3.  Gain more confidence

This one is simple. The more you meet and talk to people, the easier it gets.

Convinced about networking but unsure where to begin?

Explore membership organisations

As well as using CIEP membership to connect with editors and proofreaders through virtual and in-person events and the CIEP forums, consider joining BookMachine’s vibrant community to interact and learn during mixers, virtual hangouts and in-person events. If you want to mix a bit of exercise with networking and check two things off your list at one go, you could even come for our ‘Walk & Talk’ events!

If you’re a publishing hopeful, perhaps in the early stages of your career, think about the Society of Young Publishers (SYP). Attending SYP events and conferences, signing up to be a member and applying for their mentorship programme can help you get your foot in the door and teach you how to network better. Since it’s a volunteer-run organisation, you can even get involved with their online and in-person events if you have something to offer.

Leverage social media

Whether it’s BookTok, Bookstagram or #BookTwitter, there are plenty of ways for you to find fellow publishing professionals and connect with them on social media. Following some of the most valuable and popular accounts within publishing can help keep you in the loop and give you the opportunity to join discussions, conversations and events.

When it comes to social media, don’t underestimate the power of hashtags and the ability to squeeze yourself into a conversation when possible. Try keeping an eye on (or follow) hashtags like #workinpublishing, #publishing and #joinbooks.

Five valuable publishing-related accounts to follow on Twitter: The CIEP; BookMachine; Publishers Association; The Publishing Post; BookBrunch.

Use LinkedIn wisely

When you connect with someone, send a note. Introduce yourself and include a few words about what you do and why you’re interested in connecting with them.

Twitter will cap your tweets at 280 characters, but on LinkedIn, there’s no such limit when you post. But the key is to keep your interactions short and sweet – people have limited attention spans and time when networking. The goal is to make yourself memorable and interesting within that short interaction.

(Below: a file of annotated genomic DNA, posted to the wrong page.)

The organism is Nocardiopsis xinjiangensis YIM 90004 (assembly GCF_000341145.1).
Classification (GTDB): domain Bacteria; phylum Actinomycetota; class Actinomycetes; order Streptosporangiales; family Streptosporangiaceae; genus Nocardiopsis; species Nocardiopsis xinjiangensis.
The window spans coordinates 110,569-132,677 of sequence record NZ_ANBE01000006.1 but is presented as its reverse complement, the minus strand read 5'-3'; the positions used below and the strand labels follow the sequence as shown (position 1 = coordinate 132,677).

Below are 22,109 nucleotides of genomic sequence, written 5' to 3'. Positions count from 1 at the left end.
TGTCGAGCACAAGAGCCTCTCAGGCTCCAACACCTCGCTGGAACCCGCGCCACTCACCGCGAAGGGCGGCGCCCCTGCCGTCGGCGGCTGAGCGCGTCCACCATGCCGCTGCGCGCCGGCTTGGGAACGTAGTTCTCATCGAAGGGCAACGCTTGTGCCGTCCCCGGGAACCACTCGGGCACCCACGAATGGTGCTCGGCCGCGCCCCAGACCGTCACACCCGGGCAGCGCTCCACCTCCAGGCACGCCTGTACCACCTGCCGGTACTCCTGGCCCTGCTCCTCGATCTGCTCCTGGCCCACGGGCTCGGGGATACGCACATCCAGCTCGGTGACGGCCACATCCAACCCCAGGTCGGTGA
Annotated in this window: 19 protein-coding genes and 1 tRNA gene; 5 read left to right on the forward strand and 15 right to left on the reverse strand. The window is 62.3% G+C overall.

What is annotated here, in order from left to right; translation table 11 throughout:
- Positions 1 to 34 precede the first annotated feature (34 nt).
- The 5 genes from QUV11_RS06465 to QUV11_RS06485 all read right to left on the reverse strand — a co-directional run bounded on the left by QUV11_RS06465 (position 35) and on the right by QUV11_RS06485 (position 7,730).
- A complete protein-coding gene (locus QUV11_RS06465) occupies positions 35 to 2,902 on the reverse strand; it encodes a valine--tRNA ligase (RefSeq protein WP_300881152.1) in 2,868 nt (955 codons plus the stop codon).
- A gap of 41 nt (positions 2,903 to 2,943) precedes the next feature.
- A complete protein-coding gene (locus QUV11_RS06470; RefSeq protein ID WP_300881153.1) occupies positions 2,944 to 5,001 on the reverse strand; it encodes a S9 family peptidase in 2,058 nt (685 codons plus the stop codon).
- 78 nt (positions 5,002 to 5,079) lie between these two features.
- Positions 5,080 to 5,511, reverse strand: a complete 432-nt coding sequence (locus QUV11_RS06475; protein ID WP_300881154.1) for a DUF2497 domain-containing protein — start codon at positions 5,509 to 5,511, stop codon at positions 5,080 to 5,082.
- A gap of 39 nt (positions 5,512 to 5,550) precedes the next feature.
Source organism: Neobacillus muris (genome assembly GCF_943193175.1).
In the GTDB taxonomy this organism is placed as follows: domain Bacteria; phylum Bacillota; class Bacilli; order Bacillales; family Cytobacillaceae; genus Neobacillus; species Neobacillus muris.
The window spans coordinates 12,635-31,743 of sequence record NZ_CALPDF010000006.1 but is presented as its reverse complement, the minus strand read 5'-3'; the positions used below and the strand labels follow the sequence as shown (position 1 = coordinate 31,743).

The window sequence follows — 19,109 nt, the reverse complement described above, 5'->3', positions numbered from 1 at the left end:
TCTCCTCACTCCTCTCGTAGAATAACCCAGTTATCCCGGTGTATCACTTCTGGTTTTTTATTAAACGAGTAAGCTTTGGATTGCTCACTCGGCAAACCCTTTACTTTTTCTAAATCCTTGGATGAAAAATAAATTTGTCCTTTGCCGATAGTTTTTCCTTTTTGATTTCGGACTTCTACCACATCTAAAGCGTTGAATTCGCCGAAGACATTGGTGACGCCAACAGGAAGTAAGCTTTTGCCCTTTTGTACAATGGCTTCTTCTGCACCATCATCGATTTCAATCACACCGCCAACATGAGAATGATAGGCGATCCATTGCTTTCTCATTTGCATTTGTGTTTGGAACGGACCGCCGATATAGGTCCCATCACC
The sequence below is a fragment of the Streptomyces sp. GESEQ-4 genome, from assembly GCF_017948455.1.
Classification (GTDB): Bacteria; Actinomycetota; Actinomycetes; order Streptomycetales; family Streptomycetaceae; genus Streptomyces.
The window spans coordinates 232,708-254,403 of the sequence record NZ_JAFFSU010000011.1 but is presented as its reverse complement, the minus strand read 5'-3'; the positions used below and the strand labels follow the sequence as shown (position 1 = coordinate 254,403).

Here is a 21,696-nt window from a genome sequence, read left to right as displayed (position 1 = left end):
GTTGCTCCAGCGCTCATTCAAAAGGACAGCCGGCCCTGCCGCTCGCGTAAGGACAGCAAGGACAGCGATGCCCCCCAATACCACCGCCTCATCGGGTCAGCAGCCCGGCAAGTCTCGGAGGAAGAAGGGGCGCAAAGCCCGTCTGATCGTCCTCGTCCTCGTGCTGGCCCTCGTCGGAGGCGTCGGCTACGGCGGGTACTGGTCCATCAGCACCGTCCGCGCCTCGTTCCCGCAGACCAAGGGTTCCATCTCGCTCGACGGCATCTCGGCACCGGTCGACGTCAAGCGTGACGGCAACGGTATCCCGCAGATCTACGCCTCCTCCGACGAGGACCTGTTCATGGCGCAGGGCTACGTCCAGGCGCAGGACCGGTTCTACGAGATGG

Be helpful

Another useful way to stand out is to answer questions using advanced search. Both Twitter and LinkedIn have great search capabilities. Think about the questions you had when you started out. Or even questions you had two months ago. Search those questions and variations of them on these sites.

What you want is to be helpful to those in your industry and around you. Offer answers, insights, or even follow-up questions to make the discussion more interesting. Don’t worry about sharing your tips and secrets – collaborating and boosting others in your industry is an ideal way to start networking.

Step forward as a speaker

Another idea to network and simultaneously showcase your skills is to pitch yourself as a speaker or as part of a panel at any relevant event. Pitch ideas to event organisers and highlight your areas of expertise so they can introduce you and your work to a wide audience. You can find plenty of these events when you start following and interacting with publishing professionals and publishers on social media.

Have a positive attitude

Finally, networking may seem challenging but try to think about it in terms of building relationships, friendships and long-lasting connections. The more people you know and speak with, the better and easier it will be for you to find the right opportunities to help your career thrive. On a personal level, it’ll also boost confidence in your intrapersonal and interpersonal relationships.

Also, it’s easier once you get started – I promise!

About Laura Summers

Laura Summers is the Director of BookMachine, the fast-growing global Community and Creative Agency specialising in book publishing. Her mission is to provide every publishing professional with the knowledge, ideas and connections to help them to progress in their careers. Follow Laura on Twitter @LauraSummersNow. Connect with Laura on LinkedIn.

 

About the CIEP

The Chartered Institute of Editing and Proofreading (CIEP) is a non-profit body promoting excellence in English language editing. We set and demonstrate editorial standards, and we are a community, training hub and support network for editorial professionals – the people who work to make text accurate, clear and fit for purpose.